We are now down to the final two teams vying for the NBA championship.  Your favorite team has no chance of advancing to this phase without a General Manager (GM) who is a champ like Jerry West, the legendary architect of the great Lakers teams.  With a GM who is a chump like Elgin Baylor, the infamous GM of the L.A. Clippers who had a knack for drafting underachievers in the lottery on annual basis, the definition of success is just making the playoffs.  Sometimes not making the playoffs is a blessing because you have the opportunity to get better quickly with a few good selections in the lottery, however your GM could also overlook those future stars to draft players like Danny Ferry, Bo Kimble, Michael Olowokandi, and Lamond Murray.  Anyone remember any of those names?  Nope, not unless you are a Clippers fan at least.  Well, forgive me for digressing and back to the lecture at hand.  Actually, it should have been clear to the fans of a team long before now whether their squad has a bloated payroll of untradeable contracts.  However, I feel that it is time that we look at it from a more statistical perspective.

The NBA Finals pits the Miami Heat, the league’s 4th highest payroll ($83M) against the San Antonio Spurs, the league’s 12th highest payroll ($69M).  These statistics are courtesy of  With 66 regular season wins, Miami paid its players $1.26M per win.  You can compare that San Antonio’s 58 regular season wins and it paid its roster $1.18M per win.  Those seem like great metrics until you compare them to the payrolls of the teams that did not advance beyond the conference finals.  The teams that were sent fishing by the Finals contenders, the Memphis Grizzlies and the Indiana Pacers, have the 25th and 22nd highest payrolls in the league.  Money clearly does not buy you success in the NBA. Based on the previous statistic alone, the coach and front office of Memphis and Indiana ought to be nominated for sainthood.  Oh wait, Memphis did not re-sign Lionel Hollins.  #fail!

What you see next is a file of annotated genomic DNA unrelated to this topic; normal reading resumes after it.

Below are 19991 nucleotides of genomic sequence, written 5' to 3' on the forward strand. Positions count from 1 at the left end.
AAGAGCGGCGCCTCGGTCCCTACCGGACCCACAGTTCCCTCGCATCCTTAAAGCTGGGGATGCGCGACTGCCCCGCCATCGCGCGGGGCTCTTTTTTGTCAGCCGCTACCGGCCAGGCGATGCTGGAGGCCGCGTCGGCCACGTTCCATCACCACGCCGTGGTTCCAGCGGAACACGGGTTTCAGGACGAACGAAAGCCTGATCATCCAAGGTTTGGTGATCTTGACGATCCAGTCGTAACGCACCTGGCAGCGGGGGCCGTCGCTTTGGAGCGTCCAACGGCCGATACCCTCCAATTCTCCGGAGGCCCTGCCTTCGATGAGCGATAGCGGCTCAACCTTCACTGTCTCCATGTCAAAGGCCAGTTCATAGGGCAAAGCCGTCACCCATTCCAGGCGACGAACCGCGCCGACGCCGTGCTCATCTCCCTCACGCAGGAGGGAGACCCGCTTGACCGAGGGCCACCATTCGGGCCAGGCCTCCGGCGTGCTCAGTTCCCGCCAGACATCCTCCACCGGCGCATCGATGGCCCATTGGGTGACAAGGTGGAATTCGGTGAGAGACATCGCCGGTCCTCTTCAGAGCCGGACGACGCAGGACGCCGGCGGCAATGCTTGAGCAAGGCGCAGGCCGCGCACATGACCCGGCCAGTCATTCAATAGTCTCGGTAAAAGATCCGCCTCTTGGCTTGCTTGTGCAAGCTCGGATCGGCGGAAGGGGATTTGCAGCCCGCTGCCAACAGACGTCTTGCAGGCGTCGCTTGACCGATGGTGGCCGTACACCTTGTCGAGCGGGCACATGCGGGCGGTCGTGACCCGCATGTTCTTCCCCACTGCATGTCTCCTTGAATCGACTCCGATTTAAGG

While we are talking money, it is also important to take stock of the money generated by basketball footwear sales.  We just posted a video under this section dealing with the sneakerhead world, but we want to let you know how real the money is.  SportsOneSource, a research firm, has calculated that NIKE’s Lebron X (pictured above) has generated $300 Million in retail sales.  These revenues are up 50% from the Lebron IX shoe.  Lebron outsold his nearest rival’s signature shoe by a ratio of 6-to-1.  See the list of the other top-selling signature basketball shoes below.

Kobe Bryant (Nike): $50 million

Carmelo Anthony (Jordan): $40 million

Kevin Durant (Nike): $35 million

Derrick Rose (Adidas): $25 million

John Wall (Reebok): $5 million

Dwight Howard (Adidas): $5 million

Source: SportsOneSource


One thought on “Moneyball

  1. Would it be because Nike has put out like 55 different colorways? I’m playing in a league right now and I’ve seen at least 10 different colorways for LBJ’s shoe. Lebron has worn 2 different pair in games. The sneakerheads are making sure they own every different interpretation Nike puts out.

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